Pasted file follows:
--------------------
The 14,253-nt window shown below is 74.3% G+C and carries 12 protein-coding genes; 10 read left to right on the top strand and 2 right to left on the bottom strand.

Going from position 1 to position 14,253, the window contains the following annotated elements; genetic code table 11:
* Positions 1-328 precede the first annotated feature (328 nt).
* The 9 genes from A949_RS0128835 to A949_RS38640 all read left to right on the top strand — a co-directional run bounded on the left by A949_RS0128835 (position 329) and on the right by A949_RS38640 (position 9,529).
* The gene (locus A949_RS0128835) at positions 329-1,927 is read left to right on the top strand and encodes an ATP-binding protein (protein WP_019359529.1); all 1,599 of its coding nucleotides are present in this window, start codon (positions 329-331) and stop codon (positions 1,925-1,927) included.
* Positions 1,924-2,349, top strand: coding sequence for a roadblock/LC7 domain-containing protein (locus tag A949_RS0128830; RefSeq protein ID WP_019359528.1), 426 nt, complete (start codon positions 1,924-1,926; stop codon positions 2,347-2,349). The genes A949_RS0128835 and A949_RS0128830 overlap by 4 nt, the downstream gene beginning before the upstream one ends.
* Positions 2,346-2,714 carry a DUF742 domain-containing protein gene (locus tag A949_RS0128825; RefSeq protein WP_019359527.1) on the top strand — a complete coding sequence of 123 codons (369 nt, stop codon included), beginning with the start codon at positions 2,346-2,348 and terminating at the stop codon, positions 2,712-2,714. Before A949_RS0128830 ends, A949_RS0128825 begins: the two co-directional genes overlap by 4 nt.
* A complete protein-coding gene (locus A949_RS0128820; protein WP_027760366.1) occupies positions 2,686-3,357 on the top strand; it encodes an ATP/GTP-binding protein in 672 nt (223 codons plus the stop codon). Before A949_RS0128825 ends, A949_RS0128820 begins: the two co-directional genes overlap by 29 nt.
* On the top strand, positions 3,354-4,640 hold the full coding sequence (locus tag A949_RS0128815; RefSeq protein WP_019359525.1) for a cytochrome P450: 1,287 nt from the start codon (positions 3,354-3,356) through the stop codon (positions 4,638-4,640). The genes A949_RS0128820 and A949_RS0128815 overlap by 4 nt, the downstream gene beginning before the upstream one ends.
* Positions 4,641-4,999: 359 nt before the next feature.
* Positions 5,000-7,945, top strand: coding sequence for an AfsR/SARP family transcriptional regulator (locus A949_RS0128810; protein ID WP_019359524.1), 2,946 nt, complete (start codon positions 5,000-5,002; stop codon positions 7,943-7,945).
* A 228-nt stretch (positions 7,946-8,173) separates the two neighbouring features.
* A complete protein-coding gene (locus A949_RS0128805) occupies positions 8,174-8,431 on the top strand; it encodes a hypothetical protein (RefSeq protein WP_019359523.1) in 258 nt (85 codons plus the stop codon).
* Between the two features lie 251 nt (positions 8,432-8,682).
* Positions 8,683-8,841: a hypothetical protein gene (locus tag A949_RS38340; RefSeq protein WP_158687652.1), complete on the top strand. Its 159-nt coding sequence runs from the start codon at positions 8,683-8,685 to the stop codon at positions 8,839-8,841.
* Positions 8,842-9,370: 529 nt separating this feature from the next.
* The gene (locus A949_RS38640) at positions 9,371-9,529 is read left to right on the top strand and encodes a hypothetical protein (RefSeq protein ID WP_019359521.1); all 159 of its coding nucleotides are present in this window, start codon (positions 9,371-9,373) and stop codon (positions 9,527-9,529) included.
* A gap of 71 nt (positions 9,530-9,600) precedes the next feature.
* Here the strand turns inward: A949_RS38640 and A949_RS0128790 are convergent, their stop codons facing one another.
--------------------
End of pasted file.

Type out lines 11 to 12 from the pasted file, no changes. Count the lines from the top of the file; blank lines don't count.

* Positions 5,000-7,945, top strand: coding sequence for an AfsR/SARP family transcriptional regulator (locus A949_RS0128810; protein ID WP_019359524.1), 2,946 nt, complete (start codon positions 5,000-5,002; stop codon positions 7,943-7,945).
* A 228-nt stretch (positions 7,946-8,173) separates the two neighbouring features.